Finding the balance
Walk into the Olive Garden on McGalliard and you might be seated by Sarah Vrazalich. What you won’t see about Sarah when she leads you to a seat is that she is busy. Hidden behind the menus and smiles is the pile of homework waiting to be done.
But that is for later. For now, Sarah works her shift as a hostess, where she has been for a year and a half and lets the homework sit and wait. She says she sometimes wishes she could do some of her work during lulls at work, but she can’t. It must wait until later.
It must wait, in fact, until she is off the clock and at home. It’s probably going to be a late night, one in a string of many that make up Sarah’s life during the semester.
Ball State professor of adult and community education Joe Armstrong said he encourages students to separate the different parts of their lives.
“I encourage, if you can, to compartmentalize your life,” he said. Complete compartmentalization is impossible, he added, but “the closer you can get, the better.”
For Sarah, this means working while she is at work and leaving homework for the times between and after class and work.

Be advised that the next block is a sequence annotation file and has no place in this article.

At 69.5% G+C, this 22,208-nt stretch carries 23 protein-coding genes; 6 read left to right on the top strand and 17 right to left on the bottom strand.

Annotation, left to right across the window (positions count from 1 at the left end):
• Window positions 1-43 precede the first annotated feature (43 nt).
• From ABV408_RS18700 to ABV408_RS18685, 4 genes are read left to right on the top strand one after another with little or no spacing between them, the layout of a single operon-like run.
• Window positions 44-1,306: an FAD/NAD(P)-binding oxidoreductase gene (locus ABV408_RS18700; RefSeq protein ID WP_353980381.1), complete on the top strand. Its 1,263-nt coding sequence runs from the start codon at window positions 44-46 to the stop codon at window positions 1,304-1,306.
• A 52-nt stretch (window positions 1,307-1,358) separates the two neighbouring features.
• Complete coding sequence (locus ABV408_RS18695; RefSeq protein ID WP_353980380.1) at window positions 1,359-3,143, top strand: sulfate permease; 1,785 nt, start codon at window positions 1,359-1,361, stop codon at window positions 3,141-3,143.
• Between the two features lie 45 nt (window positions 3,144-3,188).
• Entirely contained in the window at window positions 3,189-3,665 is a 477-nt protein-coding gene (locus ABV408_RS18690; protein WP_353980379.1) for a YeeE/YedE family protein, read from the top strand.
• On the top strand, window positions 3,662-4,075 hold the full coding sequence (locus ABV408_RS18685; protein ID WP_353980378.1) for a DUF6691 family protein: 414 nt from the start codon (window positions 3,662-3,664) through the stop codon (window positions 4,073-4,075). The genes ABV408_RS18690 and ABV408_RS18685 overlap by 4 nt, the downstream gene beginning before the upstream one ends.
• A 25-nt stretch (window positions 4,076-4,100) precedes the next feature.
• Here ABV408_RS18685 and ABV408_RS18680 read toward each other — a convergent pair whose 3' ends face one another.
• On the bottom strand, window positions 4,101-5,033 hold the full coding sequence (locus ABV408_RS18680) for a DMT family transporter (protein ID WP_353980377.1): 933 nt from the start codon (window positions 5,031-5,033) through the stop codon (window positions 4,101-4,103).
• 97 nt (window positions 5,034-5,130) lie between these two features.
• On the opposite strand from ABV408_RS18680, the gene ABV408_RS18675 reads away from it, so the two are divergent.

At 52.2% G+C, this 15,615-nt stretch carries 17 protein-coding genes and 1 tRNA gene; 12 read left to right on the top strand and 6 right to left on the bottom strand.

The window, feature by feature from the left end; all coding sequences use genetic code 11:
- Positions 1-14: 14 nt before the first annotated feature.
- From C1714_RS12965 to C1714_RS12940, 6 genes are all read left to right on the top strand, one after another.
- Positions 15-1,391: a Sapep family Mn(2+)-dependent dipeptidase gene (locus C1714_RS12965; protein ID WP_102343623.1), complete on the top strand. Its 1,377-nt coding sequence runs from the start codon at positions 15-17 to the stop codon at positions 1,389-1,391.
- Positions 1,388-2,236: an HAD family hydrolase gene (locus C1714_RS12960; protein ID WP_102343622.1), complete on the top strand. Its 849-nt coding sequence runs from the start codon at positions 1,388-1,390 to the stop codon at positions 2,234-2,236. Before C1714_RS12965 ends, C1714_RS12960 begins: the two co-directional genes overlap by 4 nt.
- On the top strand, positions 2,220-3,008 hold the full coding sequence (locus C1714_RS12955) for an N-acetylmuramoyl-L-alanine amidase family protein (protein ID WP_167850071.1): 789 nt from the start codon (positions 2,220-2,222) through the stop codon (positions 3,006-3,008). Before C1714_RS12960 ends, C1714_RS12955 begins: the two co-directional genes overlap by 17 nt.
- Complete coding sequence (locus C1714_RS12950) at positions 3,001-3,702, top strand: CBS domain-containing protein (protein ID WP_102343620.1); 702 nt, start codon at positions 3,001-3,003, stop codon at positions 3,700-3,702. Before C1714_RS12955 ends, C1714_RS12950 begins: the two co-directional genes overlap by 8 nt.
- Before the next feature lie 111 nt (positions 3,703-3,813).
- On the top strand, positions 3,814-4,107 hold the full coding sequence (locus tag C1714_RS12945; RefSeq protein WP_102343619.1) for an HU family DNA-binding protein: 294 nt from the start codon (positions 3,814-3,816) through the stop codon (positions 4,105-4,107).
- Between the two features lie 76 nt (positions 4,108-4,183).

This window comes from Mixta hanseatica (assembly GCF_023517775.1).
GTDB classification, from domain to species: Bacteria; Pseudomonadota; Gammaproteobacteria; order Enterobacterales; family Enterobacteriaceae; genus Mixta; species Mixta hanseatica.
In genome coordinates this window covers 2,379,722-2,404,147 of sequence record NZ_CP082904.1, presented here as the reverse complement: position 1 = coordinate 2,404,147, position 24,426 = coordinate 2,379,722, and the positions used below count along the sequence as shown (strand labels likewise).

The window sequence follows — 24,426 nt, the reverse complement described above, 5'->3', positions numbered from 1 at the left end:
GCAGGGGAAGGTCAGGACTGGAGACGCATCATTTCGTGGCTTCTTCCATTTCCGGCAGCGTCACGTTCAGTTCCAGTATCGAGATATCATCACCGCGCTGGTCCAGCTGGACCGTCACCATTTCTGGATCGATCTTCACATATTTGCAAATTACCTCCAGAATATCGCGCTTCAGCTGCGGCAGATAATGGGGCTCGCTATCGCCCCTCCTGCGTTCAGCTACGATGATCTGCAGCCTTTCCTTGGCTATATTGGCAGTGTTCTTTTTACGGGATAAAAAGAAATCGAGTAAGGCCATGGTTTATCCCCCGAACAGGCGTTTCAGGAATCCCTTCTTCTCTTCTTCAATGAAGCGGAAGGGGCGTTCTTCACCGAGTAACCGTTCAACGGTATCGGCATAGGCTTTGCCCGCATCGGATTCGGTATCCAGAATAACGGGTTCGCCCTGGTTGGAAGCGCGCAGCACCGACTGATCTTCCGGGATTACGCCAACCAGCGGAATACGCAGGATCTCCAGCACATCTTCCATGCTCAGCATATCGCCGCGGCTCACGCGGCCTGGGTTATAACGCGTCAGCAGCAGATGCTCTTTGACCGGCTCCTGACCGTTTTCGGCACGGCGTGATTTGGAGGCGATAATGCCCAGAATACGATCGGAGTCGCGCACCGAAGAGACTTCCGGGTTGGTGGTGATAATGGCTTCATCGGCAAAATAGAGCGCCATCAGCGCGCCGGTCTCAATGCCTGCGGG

Sleep must wait until the homework and responsibilities have ended and only when that happens may she rest, to wake up and start all over again tomorrow.
A professor of economics at Ball State, Cecil Bohanon, says students have jobs while they go to school for a few reasons.
“One, [college students] need to pay their bills, and two, they like the money,” he said.
Sarah, like 72 percent of college students, according to U.S. Census data, juggle working a job with their classes. Twenty percent of those students work full-time jobs of 35 or more hours each week.
“I would not be able to be in school if I didn’t have a job because I wouldn’t be able to buy the textbooks or afford to live up here,” Sarah says.
Each week Sarah works between 20 and 25 hours during the semester, and closer to 40 hours each week during the summer. By working, Sarah can pay her bills now instead of taking out loans that she will have to pay back later, like she did her freshman year.
“I know [the loan] is just accruing interest,” she said, and she is not excited about having to pay it off.
Students today are taking on more debt than in the past. Cecil said he comes from a middle-class family and that he was able to graduate from a private college with only $500 of debt. Today, the figures are closer to $30,000.
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